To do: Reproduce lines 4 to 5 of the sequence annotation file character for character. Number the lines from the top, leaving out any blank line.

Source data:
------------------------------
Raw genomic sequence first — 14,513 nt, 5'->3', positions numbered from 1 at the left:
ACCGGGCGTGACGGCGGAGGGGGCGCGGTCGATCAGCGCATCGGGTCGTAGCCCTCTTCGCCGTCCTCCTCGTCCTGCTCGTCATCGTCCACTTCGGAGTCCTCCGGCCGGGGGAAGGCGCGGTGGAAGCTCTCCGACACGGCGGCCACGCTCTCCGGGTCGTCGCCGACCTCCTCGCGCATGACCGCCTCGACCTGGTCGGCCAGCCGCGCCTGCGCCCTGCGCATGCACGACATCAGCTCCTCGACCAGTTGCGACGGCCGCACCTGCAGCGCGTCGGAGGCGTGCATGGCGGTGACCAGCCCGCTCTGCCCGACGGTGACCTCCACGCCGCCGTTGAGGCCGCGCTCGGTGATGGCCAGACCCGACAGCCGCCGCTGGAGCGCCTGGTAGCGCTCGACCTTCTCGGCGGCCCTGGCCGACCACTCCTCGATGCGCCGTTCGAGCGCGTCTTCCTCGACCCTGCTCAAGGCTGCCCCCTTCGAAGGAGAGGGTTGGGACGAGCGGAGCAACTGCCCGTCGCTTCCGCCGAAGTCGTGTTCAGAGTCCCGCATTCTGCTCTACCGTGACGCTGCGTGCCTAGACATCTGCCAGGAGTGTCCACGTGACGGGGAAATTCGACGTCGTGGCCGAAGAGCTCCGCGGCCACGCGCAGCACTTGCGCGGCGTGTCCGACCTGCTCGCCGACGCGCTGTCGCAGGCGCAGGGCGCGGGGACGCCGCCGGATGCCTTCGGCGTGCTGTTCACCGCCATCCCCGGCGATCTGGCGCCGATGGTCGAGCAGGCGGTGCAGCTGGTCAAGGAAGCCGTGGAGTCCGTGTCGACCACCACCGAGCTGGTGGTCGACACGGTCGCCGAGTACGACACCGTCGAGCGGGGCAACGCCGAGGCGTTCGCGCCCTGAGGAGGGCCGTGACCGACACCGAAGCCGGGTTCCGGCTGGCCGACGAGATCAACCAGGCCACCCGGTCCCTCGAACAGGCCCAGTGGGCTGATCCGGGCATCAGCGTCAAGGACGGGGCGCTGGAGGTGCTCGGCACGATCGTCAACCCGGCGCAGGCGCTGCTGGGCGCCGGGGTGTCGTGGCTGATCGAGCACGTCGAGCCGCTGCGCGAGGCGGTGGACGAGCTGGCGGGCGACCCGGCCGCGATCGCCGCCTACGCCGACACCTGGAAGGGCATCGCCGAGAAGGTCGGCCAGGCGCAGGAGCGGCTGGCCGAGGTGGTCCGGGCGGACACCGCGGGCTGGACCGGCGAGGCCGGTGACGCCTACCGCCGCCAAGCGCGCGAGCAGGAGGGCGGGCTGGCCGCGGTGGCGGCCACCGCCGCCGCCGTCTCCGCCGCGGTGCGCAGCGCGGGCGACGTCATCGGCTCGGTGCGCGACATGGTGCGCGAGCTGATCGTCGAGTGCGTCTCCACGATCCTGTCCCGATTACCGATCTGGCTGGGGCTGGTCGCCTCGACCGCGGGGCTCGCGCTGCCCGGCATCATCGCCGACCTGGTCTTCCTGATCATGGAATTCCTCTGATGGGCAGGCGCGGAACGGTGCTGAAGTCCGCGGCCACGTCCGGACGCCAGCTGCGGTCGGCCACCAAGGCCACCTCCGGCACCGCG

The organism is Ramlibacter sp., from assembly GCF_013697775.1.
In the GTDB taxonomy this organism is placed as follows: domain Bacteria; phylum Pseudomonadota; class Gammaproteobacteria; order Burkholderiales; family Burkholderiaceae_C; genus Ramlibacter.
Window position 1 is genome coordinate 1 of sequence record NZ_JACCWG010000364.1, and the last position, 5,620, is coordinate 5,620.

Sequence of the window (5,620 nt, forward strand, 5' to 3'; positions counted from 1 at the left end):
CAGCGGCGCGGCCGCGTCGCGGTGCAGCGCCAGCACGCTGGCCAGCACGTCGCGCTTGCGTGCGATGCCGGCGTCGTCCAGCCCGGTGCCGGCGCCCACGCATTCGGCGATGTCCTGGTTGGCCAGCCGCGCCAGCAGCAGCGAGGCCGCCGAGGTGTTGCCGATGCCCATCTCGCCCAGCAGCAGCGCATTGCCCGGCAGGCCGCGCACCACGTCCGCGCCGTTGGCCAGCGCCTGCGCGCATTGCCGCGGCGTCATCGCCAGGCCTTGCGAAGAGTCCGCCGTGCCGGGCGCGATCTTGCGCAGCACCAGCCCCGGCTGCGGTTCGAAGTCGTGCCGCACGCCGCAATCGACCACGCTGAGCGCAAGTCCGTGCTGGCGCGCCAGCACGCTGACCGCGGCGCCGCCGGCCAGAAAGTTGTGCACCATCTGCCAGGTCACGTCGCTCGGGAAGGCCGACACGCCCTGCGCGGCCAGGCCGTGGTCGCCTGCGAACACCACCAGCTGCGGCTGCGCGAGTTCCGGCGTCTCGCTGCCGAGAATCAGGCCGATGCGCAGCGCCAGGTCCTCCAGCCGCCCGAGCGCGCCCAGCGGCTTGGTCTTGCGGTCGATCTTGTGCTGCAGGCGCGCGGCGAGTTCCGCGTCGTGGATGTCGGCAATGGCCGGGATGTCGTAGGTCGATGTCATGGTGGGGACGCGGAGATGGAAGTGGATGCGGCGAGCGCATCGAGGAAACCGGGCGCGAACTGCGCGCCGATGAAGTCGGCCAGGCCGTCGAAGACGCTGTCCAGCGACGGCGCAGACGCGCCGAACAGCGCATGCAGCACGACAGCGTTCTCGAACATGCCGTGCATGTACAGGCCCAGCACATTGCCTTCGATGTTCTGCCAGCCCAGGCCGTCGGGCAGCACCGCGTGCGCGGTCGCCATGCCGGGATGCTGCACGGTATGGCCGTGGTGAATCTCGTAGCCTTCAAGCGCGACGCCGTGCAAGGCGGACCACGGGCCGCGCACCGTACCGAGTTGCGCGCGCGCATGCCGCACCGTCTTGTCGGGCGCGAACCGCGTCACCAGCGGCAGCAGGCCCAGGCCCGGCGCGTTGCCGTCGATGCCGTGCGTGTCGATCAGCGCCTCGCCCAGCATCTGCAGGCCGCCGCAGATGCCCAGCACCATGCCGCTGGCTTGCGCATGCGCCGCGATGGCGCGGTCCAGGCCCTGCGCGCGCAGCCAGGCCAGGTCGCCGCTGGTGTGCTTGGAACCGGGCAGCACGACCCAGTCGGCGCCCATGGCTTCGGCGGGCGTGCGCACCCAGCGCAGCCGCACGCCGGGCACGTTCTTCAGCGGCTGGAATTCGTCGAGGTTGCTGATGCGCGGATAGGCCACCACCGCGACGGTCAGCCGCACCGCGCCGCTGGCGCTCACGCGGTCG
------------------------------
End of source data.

In the GTDB taxonomy this organism is placed as follows: domain Bacteria; phylum Pseudomonadota; class Gammaproteobacteria; order Burkholderiales; family Burkholderiaceae_C; genus Ramlibacter.
Window position 1 is genome coordinate 1 of sequence record NZ_JACCWG010000364.1, and the last position, 5,620, is coordinate 5,620.